Beyond the obvious

Metal matrix composites are often overshadowed by carbon fibre composites. However, the materials have distinct advantages that should not be overlooked. Justin Cunningham investigates.

If you think of a lightweight, performance-based material, carbon fibre reinforced plastic is probably not far from your top guess. It is the obvious choice and 'go-to' material for engineers who need to remove weight and improve performance.

Yet lightweight materials are abundant and engineering is all about finding the optimum and using the best material for the job. Engineers should always look beyond the obvious or fashionable and seek out all the options available before deciding on the best.

This was the case for US engine maker Pratt and Whitney. Speaking at a Green Aviation Conference in June, Dr Alan Epstein, vice president of technology and environment at the aircraft engine manufacturer, says: "We need ultra lightweight, extra efficient engine fan blades. The fan blades we are developing need to be extremely lightweight. So naturally, we thought the material that will give the best performance would be a carbon fibre composite material. But it is not. It is a type of metallic. Turns out the hybrid metallic [metal matrix composite] is lighter than composite and much less expensive."

Metal matrix composites (MMCs) are often overshadowed by carbon fibre composites when it comes to lightweighting parts and structures. But MMCs do have a number of unique and interesting advantages over other lightweight materials that have been used by industries such as aircraft, defence, space, oil and gas, nuclear fusion, renewable energy, automotive, marine and rail.

Being metallic, MMCs can withstand very high temperatures, making them a potential lightweighting solution for hot applications such as inside an engine. It also has the advantage of processability. On the whole, manufacturers know how to work with metals and have the tooling.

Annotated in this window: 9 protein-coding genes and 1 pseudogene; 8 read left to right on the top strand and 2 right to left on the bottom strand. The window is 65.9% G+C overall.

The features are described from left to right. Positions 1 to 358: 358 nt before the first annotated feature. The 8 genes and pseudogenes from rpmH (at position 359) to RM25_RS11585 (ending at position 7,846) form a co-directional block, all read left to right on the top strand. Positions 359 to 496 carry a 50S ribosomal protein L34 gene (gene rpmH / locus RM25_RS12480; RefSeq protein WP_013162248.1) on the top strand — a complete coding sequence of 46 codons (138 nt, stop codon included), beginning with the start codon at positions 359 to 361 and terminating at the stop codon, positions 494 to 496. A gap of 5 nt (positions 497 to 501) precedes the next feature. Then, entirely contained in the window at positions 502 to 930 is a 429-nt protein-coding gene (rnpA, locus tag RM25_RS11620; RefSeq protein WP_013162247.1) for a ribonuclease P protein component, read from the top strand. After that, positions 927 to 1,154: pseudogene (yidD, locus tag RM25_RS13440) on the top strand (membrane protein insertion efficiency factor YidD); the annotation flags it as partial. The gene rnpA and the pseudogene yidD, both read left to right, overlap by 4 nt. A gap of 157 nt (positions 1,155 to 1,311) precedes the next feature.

Farnborough-based TISICS design, develops and manufactures lightweight titanium composites. It was formed in 2005 through a management buyout from Qinetiq's fibre reinforced metal matrix composite business.

Stephen Kyle-Henney, managing director of TISICS says: "Initially the material was focused on the demanding, high-temperature, lightweight needs of hypersonic aircraft developments in Europe and America such as HOTOL and NASP, as well as fighter engine components where very high thrust-to-weight ratios are required."

TISICS produces materials that use silicon carbide monofilament fibres to reinforce metals such as titanium and aluminium. The reinforced region is bonded into the surrounding alloy to ensure that loads are transferred between the component's fixtures and the fibre. This exploits the materials' strength, stiffness and fatigue performance and unlike CFRP, metal composites are more easily exchanged on a like-for-like part basis.

"Fibre-reinforced titanium has the same stiffness and strength as high-strength steel, but is 40% lighter," says Kyle-Henney. "And, where systems can be redesigned to maximise the performance benefits, then 70% weight savings are possible."

TMC is roughly twice the specific stiffness and strength of conventional metals. As it can be more easily used for like-for-like material replacement in parts, it is easier for engineers that do not have room for significant redesign to utilise. The fatigue, temperature (high and cryogenic), low thermal expansion (relative to most metals) and excellent creep performance all provide benefits depending on the application.

One of the major advantages is the compression strength which is higher than landing gear steels and probably only bettered by ceramics. This is an exploitable property because it can be applied to components with tensile or bending loads, which would not be ideal for a ceramic.

"The low weight and corrosion resistance really benefit longer-life applications, as well as the through-life cost savings compared to other materials," says Kyle-Henney. "This helps to offset higher manufacturing costs."

TISICS plans to generate a large database of performance data and associated design modelling tools that any industry can use to develop products so that parts perform as predicted virtually.